Courtesy of Odawara Art Foundation

Oct. 19-22, various times

Sugimoto Bunraku Sonezaki Shinju: The Love Suicides at Sonezaki

Rose Theater, Jazz at Lincoln Center Frederick P. Rose Hall, 10 Columbus Circle

$20-$100

Part of the opening night of Lincoln Center’s White Light Festival! At the turn of 18th century Japan, a clerk and a courtesan committed suicide in the forest of Tenjin. The Love Suicides at Sonezaki, a tragic play based upon these events, was banned after its 1703 premiere for more than two centuries. For this U.S. production premiere, renowned artist Hiroshi Sugimoto presents a bold, contemporary interpretation of the classic drama using bunraku puppet theater with music by Living National Treasure Seiji Tsurusawa and video by Tabaimo and Sugimoto. The puppets, imbued with life, captivate audiences with their lively movements rivaling the eloquence of actual human beings. Performed in Japanese with English supertitles.

Courtesy of Sonyhall.com

Oct. 19-20, 8:00 p.m. and 10:30 p.m.

Hiromi

Sony Hall, 235 West 46th Street

$40 advance, $45 day of show

Grammy-winner Hiromi Uehara first mesmerized the jazz community with her 2003 debut, Another Mind. The buzz started by her first album spread all the way back to her native Japan, where she received the Recording Industry Association of Japan’s Jazz Album of the Year Award. In 2006, Hiromi won Best Jazz Act at the Boston Music Awards and the Guinness Jazz Festival’s Rising Star Award. Subsequent collaborations with artists as diverse as Chick CoreaStanley Clarke, and Michel Camilo followed, and Hiromi continues her winning streak with Spectrum, her 11th studio album (and first solo piano release in a decade).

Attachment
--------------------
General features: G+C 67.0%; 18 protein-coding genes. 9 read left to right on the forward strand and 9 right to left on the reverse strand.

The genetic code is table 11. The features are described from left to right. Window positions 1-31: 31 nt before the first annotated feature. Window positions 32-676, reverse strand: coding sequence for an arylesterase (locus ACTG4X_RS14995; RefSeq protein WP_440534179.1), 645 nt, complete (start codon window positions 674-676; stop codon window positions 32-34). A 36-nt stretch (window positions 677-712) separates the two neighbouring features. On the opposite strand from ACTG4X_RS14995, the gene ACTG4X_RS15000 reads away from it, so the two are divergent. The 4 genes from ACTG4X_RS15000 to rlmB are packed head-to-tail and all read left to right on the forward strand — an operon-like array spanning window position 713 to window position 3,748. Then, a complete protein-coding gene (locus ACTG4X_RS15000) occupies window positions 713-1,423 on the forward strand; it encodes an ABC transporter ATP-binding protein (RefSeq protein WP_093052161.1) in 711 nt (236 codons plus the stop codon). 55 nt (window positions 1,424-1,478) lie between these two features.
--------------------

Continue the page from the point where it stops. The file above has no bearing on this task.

Courtesy of Sonyhall.com

Tuesday, Oct. 22, 8:00 p.m.

Tokyo Ska Paradise Orchestra

Sony Hall, 235 West 46th Street

$35 advance, $40 day of show

The musicians who gave birth to their own genre of “Tokyo Ska” is now celebrating its 30th anniversary. As the first Japanese band ever to appear at Coachella, their name is an object of admiration for ska enthusiasts around the world, such as international artists and musicians visiting record stores to feel Sakapara’s sound source when they visit Japan. Making their indie debut in 1989 and continuing to grow, there are now a total of nine members—guaranteed to get Midtown on its feet for skanking the night away.

© Takashima Toshinobu

Thursday, Oct. 24, 7:30 p.m.

Kwaidan

Japan Society, 333 East 47th Street

$30, $25 members

Japan’s scariest ghost stories are brought to life by acclaimed actor Shiro Sano through his dynamic reading of Kwaidan, a collection of Japanese folktales from writer Lafcadio Hearn (1850-1904). Also known as Yakumo Koizumi, Hearn was attracted to the beauty of Japan and Shintoism, which incorporates worship of nature, spirits and ancestors. Sano’s reading, accompanied by powerful and exquisite live music by distinguished guitarist Kyoji Yamamoto, illustrates Hearn’s open-minded view of Japan and the world. Preceding the live performance, folklorist Bon Koizumi, the great-grandson of Hearn and Director of the Lafcadio Hearn Memorial Museum in the city of Matsue, will give a short lecture. Performed in Japanese with English supertitles. Followed by an ORIX Stewardship Foundation Reception.